Jessica Benham is the cofounder of the Pittsburgh Center for Autistic Advocacy and the Democratic nominee in PA House District 36. (Photo by Jay Manning/PublicSource)

Disability justice is not just ramps and curb cuts; it spans health, education, the environment and more.

This year, the Americans with Disabilities Act and I, both, turn 30. The ADA is one of the pieces of legislation that provides a patchwork of civil rights protections for people with disabilities. Many of these disability civil rights laws, including the ADA, create an incomplete quilt of protections only enforceable through lawsuit. I want to live in a region, state and country where you don’t have to sue for basic rights. And, for me, it’s not just a political pursuit — it’s personal.

Marina Lopez Gonzalez Duran photographed at her home in Pittsburgh's North Side. (Photo by Ryan Loew/PublicSource)

I lived for 7 years on an international student visa in Pittsburgh. Living in Trump’s America is scary and uncertain.

PRESENTE Pittsburgh Latino Magazine co-published this essay translated to Spanish. Read the Spanish version here. Compelling personal stories
told by the people living them. A couple of weeks ago all international students living in the United States learned that they would soon be required to leave the country. A rapid-fire succession of lawsuits and public outrage forced the Trump administration to back off from the order targeting international students whose universities moved classes online due to coronavirus concerns.

Nick and Eric Sinagra (left to right) in front of Nick's home in Whitehall. (Photo by Jay Manning/PublicSource)

Technological advances mean more possibilities for people with disabilities. I ground my work in making tech useful.

Since the passing of the Americans with Disabilities Act 30 years ago, technology has made tremendous advances that have significantly improved the lives of people with disabilities. The smartphone, a flourishing internet and now even autonomous vehicles are part of mainstream conversation. Technologies like these help people with disabilities, like my brother, Nick, do things every day that many of us take for granted.

Joseph Vernon Smith at his job bagging groceries at Giant Eagle in Crafton. (Photo by Jay Manning/PublicSource)

It’s not easy being a Black man on the autism spectrum

Though the 1990 Americans with Disabilities Act made it illegal to discriminate against people with disabilities, there are still malevolent forces seeking to undermine the hard work activists have been doing for years to neutralize the venomous stigma of discrimination. We have a long way to go. Until then, I can tell you: It’s not easy being a Black man on the autism spectrum.

Dylan Kapit is a queer, trans, non-binary, autistic advocate and activist who is currently a doctoral student at the University of Pittsburgh. (Courtesy photo)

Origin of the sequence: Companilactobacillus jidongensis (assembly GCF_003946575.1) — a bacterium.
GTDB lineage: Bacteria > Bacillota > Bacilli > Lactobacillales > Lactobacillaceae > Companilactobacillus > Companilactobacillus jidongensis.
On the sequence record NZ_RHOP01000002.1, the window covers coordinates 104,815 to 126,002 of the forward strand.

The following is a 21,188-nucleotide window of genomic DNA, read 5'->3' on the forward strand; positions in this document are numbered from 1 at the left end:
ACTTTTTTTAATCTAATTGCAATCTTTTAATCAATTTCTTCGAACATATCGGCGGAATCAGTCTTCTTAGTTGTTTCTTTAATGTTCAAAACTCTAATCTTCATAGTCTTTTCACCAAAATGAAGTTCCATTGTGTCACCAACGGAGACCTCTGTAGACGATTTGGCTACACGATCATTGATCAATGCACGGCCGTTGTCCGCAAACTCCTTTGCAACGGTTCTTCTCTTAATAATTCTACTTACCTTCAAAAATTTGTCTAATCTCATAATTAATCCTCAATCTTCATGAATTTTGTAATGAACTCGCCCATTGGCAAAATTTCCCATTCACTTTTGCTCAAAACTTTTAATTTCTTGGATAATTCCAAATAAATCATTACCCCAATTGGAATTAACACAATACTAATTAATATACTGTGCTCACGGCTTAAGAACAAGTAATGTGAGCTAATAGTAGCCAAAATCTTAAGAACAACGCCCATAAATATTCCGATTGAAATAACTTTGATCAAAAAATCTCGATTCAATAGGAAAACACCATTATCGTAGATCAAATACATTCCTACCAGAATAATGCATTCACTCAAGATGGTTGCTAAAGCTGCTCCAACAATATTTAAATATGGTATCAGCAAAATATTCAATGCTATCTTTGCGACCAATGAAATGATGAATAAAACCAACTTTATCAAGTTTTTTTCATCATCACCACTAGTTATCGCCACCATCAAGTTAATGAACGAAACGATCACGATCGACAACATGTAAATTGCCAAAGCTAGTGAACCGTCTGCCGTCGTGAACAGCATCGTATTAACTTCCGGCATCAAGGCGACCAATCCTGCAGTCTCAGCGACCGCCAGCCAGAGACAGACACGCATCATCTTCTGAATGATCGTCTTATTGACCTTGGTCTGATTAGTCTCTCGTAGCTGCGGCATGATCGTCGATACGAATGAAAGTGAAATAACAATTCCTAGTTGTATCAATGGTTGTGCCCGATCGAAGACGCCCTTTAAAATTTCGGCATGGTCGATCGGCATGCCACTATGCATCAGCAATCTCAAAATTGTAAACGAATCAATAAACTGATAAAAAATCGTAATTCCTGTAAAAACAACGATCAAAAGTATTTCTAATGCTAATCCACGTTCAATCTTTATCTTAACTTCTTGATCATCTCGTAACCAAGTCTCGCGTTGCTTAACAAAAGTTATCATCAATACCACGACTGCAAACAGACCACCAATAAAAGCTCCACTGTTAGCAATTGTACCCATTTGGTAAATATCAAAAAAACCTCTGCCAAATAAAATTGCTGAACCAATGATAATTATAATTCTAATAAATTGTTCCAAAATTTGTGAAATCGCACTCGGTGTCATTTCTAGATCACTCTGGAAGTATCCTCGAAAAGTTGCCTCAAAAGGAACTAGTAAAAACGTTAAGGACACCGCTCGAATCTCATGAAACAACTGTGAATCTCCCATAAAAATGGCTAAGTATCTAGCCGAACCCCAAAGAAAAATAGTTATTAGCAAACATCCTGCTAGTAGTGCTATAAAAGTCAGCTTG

Academia’s narrow gates: People with disabilities should not be deterred from higher ed

Like many other systems in the United States, higher education is not designed for the majority of the population. It is not designed for people of color; it is not designed for low-income folks; and it is not designed for people with disabilities. Are there still ways to thrive in these systems as a student with a disability? Sure. But it isn’t easy. It almost always involves a fight. And it often requires that the disabled student advocate for their needs instead of getting help from the institution.

Catherine Getchell and her guide dog in her backyard in Squirrel Hill. (Photo by Jay Manning/PublicSource)

When will the Americans with Disabilities Act evolve to the digital age?

I was 9 years old when the Americans with Disabilities Act [ADA] was passed in July 1990. It did not have an immediate impact on my life because, as a totally blind child, I already had access to a ‘free and appropriate’ public K-12 education through the Individuals with Disabilities Education Act, which was passed before the ADA, in 1973. But in 1998 when I went away to college, I counted on the ADA to allow me access to accommodations like exams in Braille and permission to have my brand-new guide dog come to class with me.

Two movements against police brutality — from Cairo to Pittsburgh

Compelling personal stories
told by the people living them. In the past few weeks of unprecedented — and sometimes unpredictable — protests fighting for Black lives and against police brutality, I have asked myself about similarities between this movement in the United States and Egypt’s 2011 revolution. I considered parallels between police-community relationships in both — having first moved to Pittsburgh in 2012 as an academic. I spent periods of time in my native Cairo between 2011 and 2016 while completing a seven-year project on Egypt’s counter-revolution. I participated in demonstrations now known as the infamous “Mohammed Mahmoud Street” protests of November 2011 and attended every day of the Michael Rosfeld trial in 2019 for the killing of Antwon Rose II, including the subsequent protests over police violence. 

During Egypt’s 2011 revolution, the country experienced an overnight disappearance of police from residential streets and protest sites.